Nothing attracts the best and brightest specimens humanity has to offer like a complimentary continental breakfast.
It was here, in the room off the front lobby I recognized now as the place Dustin went to retrieve my plastic utensils, I first began to realize part of the reason people who could afford to stay elsewhere did so.
It would be unfair to criticize the food. Any continental breakfast I’ve ever had is from the same starter pack: dense scrambled eggs of questionable origin, greasy sausage links, and blackened potatoes, all of which were cooked sometime during the Clinton administration and reanimated over Sterno burners for consumption.
The buffet was open from 7 to 10, but we arrived at 9:15, a rookie mistake to be sure. The early birds had already eaten in leisure and gone, leaving the leftovers for the masses.
There was an unspoken hurriedness in the air, an urgency to grab what you could before the hotel staff swept away the table of chafing dishes and left you to fend for yourself.
There were no free tables in the dining room, all of them being occupied by obese, masticating guests in Hawaiian print trunks and ill-fitting tank tops. One man’s plate consisted entirely of sausage, and he ate the links two at a time like Paul Bunyan, his gaze unfocused and glazed like that of a cow grazing.
The line stretched 15 deep in a cramped coil, the guests ahead of me taking their sweet time making choices, as though if they waited long enough a tray of cinnamon French toast or Bloody Mary station would appear. But they didn’t, and so the guests validated their pace by taking an extra long time selecting which of the four Heinz ketchup bottles they wanted to slather their eggs with.
At this point, I was kind of wishing we’d packed the waffle maker after all.
When it was my turn I made quick work of my selections, bypassing the biscuits and cauldron of bubbling sausage gravy out of fear for the potential intestinal pyrotechnics it might cause later. As I reached for the potato spoon, which for some reason the guest ahead of me placed in the tray of extra Sterno canisters, an old man behind me tapped me on the shoulder.
“Did I get your room number?” he asked.
“Beg your pardon?” I said.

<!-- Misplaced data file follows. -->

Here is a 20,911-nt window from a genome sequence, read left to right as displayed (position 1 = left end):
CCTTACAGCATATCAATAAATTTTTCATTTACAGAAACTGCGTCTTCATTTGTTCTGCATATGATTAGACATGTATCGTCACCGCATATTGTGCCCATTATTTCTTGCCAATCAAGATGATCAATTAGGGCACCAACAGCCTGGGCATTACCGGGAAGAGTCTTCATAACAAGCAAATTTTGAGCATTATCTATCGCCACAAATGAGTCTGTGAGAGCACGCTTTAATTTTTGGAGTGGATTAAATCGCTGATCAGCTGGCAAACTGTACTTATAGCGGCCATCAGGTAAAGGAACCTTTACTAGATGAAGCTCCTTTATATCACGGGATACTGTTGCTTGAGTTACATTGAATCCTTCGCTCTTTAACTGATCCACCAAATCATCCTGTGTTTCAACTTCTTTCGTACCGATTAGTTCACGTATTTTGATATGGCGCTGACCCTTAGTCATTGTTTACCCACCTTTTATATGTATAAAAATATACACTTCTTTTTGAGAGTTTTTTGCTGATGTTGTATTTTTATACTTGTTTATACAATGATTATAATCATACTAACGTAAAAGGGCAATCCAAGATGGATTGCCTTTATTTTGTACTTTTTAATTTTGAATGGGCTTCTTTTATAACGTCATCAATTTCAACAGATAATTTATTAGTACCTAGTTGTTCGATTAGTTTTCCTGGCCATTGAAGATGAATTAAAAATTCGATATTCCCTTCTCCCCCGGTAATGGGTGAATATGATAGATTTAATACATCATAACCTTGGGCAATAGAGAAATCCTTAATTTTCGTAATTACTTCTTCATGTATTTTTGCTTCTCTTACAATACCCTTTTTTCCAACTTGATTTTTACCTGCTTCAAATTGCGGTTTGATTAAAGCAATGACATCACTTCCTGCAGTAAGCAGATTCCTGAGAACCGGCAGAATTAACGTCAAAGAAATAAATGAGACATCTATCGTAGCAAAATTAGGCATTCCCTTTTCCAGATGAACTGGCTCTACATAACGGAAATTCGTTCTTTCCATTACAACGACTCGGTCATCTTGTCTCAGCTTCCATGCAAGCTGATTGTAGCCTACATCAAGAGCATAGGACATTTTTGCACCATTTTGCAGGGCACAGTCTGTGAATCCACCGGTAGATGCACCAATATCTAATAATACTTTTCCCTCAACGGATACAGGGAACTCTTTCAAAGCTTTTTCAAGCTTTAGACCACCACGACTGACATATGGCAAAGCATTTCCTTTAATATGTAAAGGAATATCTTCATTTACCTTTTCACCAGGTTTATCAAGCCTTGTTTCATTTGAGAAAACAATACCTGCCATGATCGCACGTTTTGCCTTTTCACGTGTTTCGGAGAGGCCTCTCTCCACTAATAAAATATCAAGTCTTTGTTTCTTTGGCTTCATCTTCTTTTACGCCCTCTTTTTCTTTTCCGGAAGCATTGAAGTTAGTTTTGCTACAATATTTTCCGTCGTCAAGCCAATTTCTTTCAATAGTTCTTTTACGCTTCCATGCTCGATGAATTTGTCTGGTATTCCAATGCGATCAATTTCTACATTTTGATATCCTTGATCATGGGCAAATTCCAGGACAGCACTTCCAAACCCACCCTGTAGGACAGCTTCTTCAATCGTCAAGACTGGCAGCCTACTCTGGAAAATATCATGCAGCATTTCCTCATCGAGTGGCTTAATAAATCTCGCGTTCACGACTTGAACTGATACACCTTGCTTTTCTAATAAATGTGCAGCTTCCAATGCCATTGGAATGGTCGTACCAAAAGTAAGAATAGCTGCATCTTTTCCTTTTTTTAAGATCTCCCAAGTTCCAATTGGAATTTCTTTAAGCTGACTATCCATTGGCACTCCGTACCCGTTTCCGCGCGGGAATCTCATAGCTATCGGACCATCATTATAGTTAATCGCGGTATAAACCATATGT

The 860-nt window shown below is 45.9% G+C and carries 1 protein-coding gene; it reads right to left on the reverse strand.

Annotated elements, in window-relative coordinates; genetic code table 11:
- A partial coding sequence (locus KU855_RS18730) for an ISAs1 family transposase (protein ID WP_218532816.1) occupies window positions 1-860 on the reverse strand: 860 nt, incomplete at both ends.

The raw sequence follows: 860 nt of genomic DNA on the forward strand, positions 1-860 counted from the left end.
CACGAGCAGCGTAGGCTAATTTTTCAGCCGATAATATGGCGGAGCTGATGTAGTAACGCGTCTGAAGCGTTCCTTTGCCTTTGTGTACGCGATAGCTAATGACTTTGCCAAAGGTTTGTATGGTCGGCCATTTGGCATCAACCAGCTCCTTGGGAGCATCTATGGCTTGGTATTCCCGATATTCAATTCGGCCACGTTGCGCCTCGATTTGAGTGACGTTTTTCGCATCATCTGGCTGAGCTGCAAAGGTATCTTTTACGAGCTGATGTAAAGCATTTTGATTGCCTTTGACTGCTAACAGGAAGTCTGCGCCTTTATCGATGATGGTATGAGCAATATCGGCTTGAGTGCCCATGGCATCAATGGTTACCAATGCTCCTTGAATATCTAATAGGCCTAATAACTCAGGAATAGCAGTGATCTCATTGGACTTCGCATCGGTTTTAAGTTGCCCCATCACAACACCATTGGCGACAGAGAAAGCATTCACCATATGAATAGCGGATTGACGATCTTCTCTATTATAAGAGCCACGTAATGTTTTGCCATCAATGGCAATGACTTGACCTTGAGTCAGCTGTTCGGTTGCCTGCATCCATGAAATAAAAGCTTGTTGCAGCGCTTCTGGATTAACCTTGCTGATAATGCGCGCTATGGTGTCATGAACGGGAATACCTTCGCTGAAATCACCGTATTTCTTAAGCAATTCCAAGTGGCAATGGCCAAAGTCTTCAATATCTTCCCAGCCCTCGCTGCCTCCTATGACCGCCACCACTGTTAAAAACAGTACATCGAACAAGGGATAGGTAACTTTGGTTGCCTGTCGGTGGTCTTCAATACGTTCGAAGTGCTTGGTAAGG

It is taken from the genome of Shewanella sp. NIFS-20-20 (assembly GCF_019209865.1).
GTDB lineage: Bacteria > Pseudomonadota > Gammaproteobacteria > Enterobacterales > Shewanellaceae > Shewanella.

“Your room number. Did you give it to me?”
“I don’t believe so?”
“Could I have it please?”
“Uhh…” I was no dummy. I’d seen enough irreverent buddy comedies to know you’re supposed to protect your room number like your bank account, lest someone puts poolside drinks and a crate of macadamia nuts on your tab. “What do you need my number for?” I asked in a tone I hoped conveyed politeness, but definitely came off as suspicious.
“I need your room number to sign you in,” he said. “Did you sign in?”
Now, I had seen a school desk in the entryway with a gridded piece of paper on it, but it was unmanned. “Oh, I didn’t realize we had to,” I said. “No one was there when we came in.”
I really looked at the old man for the first time. He wore a red golf shirt tucked into a high-waisted pair of slacks. In his hand, he held a plate with a pile of eggs on it. Nothing about him suggested he was an employee of the hotel; he didn’t even have a goddamn name tag. It was completely possible he was some family’s doddering old grandfather who forgot to take his pills, and, in his delusion, had decided it was his job to monitor the hotel’s free continental breakfast.
“I probably wasn’t there,” he said. “I can’t just sit there all day checking people in, you know?”
No, sir, I don’t know, I wanted to say. If you were under the employ of this establishment and assigned the role of breakfast miser, wouldn’t that be the whole point of your job?
“Just tell me your room number and I’ll get you checked in.” His smile had a crooked, dementia-vibe to it, and at that point I figured fuck it, if the old guy was scamming me, he deserved a treat on me. Plus, I didn’t even recall our hotel having room service.
I threw caution to the wind and relayed it to him, room tab be damned.
On the way out, I saw the old man back at the check in desk, holding court with two other septuagenarians. They laughed and jabbered, trading stories like they were at the bar at the American Legion.
Next to his plate of cold eggs and the potentially-contrived check-in sheet stood a glass wine carafe. On it, a printed sign reading “TIPS.”
The balls on this guy.